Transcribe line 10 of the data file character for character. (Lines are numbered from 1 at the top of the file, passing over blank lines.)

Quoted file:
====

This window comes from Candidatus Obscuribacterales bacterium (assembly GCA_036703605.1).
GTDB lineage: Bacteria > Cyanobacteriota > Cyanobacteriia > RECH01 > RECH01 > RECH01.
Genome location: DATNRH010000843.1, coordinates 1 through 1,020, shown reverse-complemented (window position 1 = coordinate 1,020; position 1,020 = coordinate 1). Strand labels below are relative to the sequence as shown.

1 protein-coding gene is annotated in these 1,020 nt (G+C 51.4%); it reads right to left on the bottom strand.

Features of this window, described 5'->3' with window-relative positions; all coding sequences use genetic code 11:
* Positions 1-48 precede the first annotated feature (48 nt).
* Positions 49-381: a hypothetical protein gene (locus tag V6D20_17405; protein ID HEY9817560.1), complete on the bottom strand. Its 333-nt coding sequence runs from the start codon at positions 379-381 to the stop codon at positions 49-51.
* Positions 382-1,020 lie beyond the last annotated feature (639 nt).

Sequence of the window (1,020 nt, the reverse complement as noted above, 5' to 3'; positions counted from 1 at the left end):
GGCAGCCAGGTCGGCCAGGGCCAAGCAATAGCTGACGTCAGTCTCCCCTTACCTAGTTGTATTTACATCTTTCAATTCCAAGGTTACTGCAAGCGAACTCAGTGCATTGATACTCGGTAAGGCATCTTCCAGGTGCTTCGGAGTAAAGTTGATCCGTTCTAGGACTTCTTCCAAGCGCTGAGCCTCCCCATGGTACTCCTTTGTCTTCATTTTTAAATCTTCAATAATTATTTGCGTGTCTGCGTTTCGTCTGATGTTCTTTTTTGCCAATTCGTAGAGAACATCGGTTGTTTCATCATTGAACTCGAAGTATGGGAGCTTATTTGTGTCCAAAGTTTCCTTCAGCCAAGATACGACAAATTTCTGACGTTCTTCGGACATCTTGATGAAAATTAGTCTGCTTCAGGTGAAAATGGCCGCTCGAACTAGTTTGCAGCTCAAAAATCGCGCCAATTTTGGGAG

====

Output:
GGCAGCCAGGTCGGCCAGGGCCAAGCAATAGCTGACGTCAGTCTCCCCTTACCTAGTTGTATTTACATCTTTCAATTCCAAGGTTACTGCAAGCGAACTCAGTGCATTGATACTCGGTAAGGCATCTTCCAGGTGCTTCGGAGTAAAGTTGATCCGTTCTAGGACTTCTTCCAAGCGCTGAGCCTCCCCATGGTACTCCTTTGTCTTCATTTTTAAATCTTCAATAATTATTTGCGTGTCTGCGTTTCGTCTGATGTTCTTTTTTGCCAATTCGTAGAGAACATCGGTTGTTTCATCATTGAACTCGAAGTATGGGAGCTTATTTGTGTCCAAAGTTTCCTTCAGCCAAGATACGACAAATTTCTGACGTTCTTCGGACATCTTGATGAAAATTAGTCTGCTTCAGGTGAAAATGGCCGCTCGAACTAGTTTGCAGCTCAAAAATCGCGCCAATTTTGGGAG